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  • Writer's pictureBrynn

Being and Becoming: The Holographic Universe Part 2: Applying the Philosophy of it

Updated: Dec 9, 2022


Yesterday I wrote in an elementary way about the holographic universe. For more details on that, please refer to the blog post Being and Becoming- The Holographic Universe Part 1. I will however summarize the main ideas: the theory of the holographic universe states that the information of the whole of an organism is contained within a fraction of the organism. To be specific- 3D information can be obtained from a 2D surface, i.e. you can take a fragment of bark and gain information into the entirety of the tree.

We can go farther and say that not only does the piece show us information about the whole organism, but that the single organism contains information about the whole universe.

Amazing isn’t it?

Today we are diving into the philosophical application of the holographic universe. Our overarching goal in this multi part blog is to find a way to bring wonder into everyday life.

The One Reveals the Many

Applying the principle of the holographic universe as a philosophy means one can look at any part of creation and gain insight into the whole. Underneath all things are the same constituents of reality. And, if everything is made up of the same parts, then everything is bound to have more in common that meets the eye.

Life is a mystery. But maybe the reason for that mystery is because we haven’t yet perceived the patterns underneath life. Or better yet, true mystery arises even when we do have a scientific explanation for everything. A formula can describe a process but it doesn’t capture the essence of the process. Only experience can do that. The beauty of how everything works together remains mind blowing. Thus understanding the mathematics of it all is really a doorway into making the mystery come even more alive.

So what is an example of a part of creation overlapping with the pattern of all creation?

Take breath: every breath is a microcosm of the continuous universal process of taking in and letting go. No living organism could survive without some mechanism of being able to receive the new and release the old.

When we breathe oxygen in, the body immediately synthesizes that oxygen to work for every part of the body. When we exhale carbon dioxide out, the body is universally releasing a gaseous waste or byproduct it doesn’t need anymore.

What’s even more intelligent about this process is that what is wasted for us is nutrition for something else. Trees and plants use carbon dioxide during photosynthesis thus removing it from the atmosphere. Everywhere in creation this nutrition/waste exchange is occurring. It happens both within the individual organism and within the organism’s relationship to the larger environment.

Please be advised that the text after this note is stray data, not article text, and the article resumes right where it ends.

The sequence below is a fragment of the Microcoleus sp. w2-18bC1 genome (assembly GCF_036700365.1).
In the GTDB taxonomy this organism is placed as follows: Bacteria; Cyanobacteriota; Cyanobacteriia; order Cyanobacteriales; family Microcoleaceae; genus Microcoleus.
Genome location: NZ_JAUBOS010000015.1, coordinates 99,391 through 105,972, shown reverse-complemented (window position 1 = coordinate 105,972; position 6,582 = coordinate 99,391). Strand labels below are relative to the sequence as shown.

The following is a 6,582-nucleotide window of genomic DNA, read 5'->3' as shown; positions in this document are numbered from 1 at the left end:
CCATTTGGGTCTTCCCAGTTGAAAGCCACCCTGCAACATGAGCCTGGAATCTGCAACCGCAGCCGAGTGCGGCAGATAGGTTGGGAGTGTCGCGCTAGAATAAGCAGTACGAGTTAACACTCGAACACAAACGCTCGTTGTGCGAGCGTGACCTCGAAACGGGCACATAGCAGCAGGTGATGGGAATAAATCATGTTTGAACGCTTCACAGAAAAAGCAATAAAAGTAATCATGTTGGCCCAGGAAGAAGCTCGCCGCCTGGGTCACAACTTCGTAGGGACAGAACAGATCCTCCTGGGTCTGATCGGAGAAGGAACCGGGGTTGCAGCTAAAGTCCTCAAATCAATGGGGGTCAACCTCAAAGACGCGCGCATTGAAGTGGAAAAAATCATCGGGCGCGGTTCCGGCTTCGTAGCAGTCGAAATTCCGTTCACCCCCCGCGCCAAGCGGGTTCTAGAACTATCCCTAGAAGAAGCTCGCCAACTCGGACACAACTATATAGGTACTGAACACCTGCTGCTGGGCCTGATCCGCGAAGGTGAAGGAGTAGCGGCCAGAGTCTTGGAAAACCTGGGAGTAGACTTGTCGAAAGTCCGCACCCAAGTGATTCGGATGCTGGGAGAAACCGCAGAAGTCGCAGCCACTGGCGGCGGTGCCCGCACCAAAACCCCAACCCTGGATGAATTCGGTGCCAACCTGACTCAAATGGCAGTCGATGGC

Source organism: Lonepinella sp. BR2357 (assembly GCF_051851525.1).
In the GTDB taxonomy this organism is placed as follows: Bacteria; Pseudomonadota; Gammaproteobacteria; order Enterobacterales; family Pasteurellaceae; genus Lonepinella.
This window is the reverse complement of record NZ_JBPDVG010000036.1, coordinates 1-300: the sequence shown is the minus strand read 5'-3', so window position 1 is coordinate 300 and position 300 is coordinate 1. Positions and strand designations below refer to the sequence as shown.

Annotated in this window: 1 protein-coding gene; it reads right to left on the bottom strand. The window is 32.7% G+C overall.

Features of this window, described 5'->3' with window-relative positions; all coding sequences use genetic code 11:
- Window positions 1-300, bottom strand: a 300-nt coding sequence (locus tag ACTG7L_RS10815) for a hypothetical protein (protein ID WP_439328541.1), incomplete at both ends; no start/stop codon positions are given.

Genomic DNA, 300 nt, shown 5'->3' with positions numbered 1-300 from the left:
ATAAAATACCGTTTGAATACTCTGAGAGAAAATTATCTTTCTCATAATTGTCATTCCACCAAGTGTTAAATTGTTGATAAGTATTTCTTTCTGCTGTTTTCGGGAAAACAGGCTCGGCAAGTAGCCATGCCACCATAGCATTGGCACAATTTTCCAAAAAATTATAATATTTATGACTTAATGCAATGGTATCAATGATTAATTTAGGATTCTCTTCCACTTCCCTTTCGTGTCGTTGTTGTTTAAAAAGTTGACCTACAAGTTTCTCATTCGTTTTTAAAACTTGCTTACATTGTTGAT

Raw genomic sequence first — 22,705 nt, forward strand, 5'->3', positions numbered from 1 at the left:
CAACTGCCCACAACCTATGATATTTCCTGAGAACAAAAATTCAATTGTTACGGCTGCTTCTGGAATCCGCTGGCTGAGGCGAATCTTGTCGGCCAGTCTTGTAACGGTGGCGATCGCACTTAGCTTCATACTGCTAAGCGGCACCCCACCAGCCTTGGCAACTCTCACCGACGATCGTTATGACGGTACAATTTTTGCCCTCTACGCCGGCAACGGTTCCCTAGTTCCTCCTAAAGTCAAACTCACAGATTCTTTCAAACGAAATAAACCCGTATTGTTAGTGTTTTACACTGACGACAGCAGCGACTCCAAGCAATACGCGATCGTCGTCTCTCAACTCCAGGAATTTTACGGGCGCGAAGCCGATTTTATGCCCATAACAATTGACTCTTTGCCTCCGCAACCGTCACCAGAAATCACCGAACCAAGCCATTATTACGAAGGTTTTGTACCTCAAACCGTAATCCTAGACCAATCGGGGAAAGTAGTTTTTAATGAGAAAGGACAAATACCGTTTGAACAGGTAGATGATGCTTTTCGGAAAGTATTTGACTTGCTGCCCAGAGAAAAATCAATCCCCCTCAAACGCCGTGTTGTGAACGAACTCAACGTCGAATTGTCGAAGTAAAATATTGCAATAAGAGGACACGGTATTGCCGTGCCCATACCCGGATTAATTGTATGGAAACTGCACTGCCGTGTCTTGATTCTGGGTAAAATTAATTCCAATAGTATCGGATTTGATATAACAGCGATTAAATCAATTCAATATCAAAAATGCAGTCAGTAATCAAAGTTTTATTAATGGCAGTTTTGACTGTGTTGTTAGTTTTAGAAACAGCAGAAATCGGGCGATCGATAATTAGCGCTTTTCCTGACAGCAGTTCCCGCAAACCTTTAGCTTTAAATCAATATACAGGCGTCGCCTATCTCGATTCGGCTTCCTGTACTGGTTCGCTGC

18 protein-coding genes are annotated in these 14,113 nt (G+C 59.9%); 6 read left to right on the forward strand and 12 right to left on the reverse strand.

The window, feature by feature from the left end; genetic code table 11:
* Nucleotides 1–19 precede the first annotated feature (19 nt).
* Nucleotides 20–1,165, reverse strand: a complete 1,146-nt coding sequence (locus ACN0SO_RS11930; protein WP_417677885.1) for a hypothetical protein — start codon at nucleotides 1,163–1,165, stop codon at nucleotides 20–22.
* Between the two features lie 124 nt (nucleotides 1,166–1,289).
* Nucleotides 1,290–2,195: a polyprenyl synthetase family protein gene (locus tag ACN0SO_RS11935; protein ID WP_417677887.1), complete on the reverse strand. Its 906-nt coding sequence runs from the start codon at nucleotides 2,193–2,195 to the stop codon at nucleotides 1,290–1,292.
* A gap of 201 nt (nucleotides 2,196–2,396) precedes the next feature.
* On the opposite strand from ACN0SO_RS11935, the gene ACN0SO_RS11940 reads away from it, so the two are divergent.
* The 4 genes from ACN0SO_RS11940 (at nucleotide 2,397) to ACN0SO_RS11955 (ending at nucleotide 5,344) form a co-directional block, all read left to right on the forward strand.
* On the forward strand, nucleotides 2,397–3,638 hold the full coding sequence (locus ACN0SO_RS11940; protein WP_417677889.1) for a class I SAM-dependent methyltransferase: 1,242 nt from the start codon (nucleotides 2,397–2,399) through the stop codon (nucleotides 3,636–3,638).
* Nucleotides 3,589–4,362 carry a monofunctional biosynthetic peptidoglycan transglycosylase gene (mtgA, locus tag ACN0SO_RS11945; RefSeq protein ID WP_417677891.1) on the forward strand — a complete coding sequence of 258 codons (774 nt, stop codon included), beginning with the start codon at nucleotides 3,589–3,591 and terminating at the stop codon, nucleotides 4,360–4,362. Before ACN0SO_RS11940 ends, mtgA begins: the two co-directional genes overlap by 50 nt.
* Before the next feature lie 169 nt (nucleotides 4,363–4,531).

This is one of life's simple truths:

All things need nourishment. All nourishment is either transformed or let go. All things need a system of releasing the byproducts of transformation (plus what was never used in the first place).

If we bring an awareness of this truth into all things, we may find ourselves less emotionally impacted when we recognize people, things and experiences transitioning from something that nurtures us to something that we need to let go of. Just a thought.

Take another example of the one representing the whole. You observe your dog scarf down his food as soon as you put it in his bowl. You may even have to counteract this compulsion by buying a food bowl that makes a maze for your dog and only lets it eat one part of the bowl at a time. Most dogs will eat so much food that if you fill their bowl five times over, they won't stop eating.

More than a few times I have watched a dog eat mindlessly and with no concern for its well being and felt compassion. And it wasn’t the dog for whom I felt compassion. I saw in that dog my own animalistic compulsions to eat not only when it was completely unnecessary but to the point of being detrimental to my health.

Of course not every dog eats without end. And not every human eats without end. But according to the Enneagram, a personality mapping system, there are certain personality types who tend to fall into this addiction. Other personality types fall into other addictions. If you are curious by the way, those who score high in the Helper archetype, whose deep fear is a lack of love, often struggle with food addiction. Again, a repeating pattern: this time the pattern repeats itself based on psychology not species.

If I didn’t consciously recognize myself in the dog, I might be disgusted by it. I would see something repellant within myself I didn’t want to look at and compensate for my feeling of inadequacy by separating myself from and thinking myself superior to the dog. When the real opportunity is to honor the fact that I too am an animal.

I’m not just an animal of course. But it is a part of my evolutionary identity and there will always be instincts that need to be satiated that keep me grounded in this body. Lucky for us humans, instinct isn’t the end of the story. Instinct doesn’t have to rule the day. It simply needs its place at the metaphysical altar of life.

Tune into the next blog for an exploration of how to tap into our potential according to the Yoga Sutras of Patanjali!

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